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More Ideas for Leaving A Legacy

What do you do with your genealogy research, especially in cases where your children are not interested in your work?


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In a previous article, Leaving a Legacy: Donating to the Family History Library, I provided some ideas about what to do with your genealogy to ensure that it will benefit others once you have passed on. As I have talked to genealogy groups, I have noticed that this is a huge concern for many people. What do you do with your genealogy research, especially in cases where your children are not interested in your work?

One idea is to add a codicil to your will that will protect your research. A cousin of mine recently passed away from cancer. Two years prior to her death, she asked if I would be the executor of her estate. She asked, and added to her will, that I take her genealogical research so that it not only would be taken care of but also would benefit other family members. It was so important to her that her work be protected that the day before she died, she asked me if I had taken her genealogy and put it in a safe place.

The following is a suggestion for adding a codicil to your will so that you can help ensure that your genealogy research will be taken care of. I am not sure of the original author of this codicil, it has been reprinted several times in various genealogy society newsletters including my local society, the Yucaipa Valley Genealogy Society:

"To my spouse, children, guardian, administrator and/executor: Upon my death, it is requested that you DO NOT dispose of any of my genealogical records, both those prepared by me and those prepared by others which may be in my possession, including but not limited to books, files, notebooks or computer programs for a period of _____. During this time, you may find someone in my family who would like to take custody AND (1) to preserve my research, and (2) to continue researching my family history. Should you not find this person to accept these materials with the stipulation to continue my research, I would like for you to contact (this blank should have some historical or genealogical society's name, address and phone number)_______________________. They will know how my collection should be handled. Please know that my genealogical research is very important to me, that it consumed a great deal of time, travel, money and effort on my part. Therefore, it is my desire that my research be preserved at ___________ and be allowed to be made available to other researches in the future. "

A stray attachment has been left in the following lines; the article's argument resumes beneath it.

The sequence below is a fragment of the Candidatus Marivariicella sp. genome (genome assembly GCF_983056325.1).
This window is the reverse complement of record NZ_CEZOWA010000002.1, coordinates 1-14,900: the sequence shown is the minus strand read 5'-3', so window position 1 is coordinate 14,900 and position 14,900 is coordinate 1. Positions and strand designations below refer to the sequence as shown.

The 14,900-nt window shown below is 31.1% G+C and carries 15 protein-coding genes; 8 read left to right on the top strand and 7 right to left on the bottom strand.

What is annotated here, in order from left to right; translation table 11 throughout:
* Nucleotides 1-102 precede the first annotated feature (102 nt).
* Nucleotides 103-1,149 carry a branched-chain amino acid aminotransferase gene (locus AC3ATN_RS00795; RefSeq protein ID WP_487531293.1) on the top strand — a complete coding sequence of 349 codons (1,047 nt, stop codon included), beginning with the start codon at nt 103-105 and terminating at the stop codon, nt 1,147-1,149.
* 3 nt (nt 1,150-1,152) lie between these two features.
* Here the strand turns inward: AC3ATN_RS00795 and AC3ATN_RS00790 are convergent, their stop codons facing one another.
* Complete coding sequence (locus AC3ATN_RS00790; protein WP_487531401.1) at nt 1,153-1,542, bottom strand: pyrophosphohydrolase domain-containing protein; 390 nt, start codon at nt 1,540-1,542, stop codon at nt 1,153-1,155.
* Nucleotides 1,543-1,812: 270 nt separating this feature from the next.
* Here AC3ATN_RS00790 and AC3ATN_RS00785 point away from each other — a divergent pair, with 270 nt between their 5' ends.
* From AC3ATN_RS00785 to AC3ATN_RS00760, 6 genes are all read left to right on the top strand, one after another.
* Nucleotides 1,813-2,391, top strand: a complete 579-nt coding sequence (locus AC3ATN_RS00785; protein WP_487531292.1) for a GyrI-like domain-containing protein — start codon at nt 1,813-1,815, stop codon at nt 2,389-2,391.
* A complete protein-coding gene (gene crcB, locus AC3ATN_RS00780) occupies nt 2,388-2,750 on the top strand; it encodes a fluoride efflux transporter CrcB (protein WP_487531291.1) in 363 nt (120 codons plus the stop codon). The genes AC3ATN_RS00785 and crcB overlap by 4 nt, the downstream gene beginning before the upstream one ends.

If you have a will drawn up by an attorney, consult him or her about adding this type of codicil to your will. I would also suggest that you take the time to identify the person that you want to take custody of your research and ask them if they would accept this responsibility. It is a lot of work to be an executor and it is much easier when the deceased has made these arrangements prior to their death. I would also suggest that in addition to files, books, and computer programs that you add "old pictures" to this codicil. Often when the family historian dies and has left a lot of "old" pictures that are unidentified, those pictures get tossed because family members have no idea who the people are or their importance.

Genealogical Institute genealogist, Arlene Eakle, like many of us, has had a concern for those whose family history research may be discarded upon their death. Arlene has decided to do something about it by establishing the Genealogy Library Center, a home for genealogical research materials donated by family history researchers. As of May 2006, she has already started to amass collections that she has found, acquired, and that people have donated. I think this is a great resource for those who just don't have family members who would take care of their items and need a place where they can be sent and taken care of. For more information about the Genealogy Library Center, see Arlene's website at Genealogy Library Center, Inc..

Source Information: GenWeekly, New Providence, NJ, USA: Genealogy Today LLC, 2006.

The views and opinions expressed in this article are those of the author and do not necessarily reflect the views of Genealogy Today LLC.

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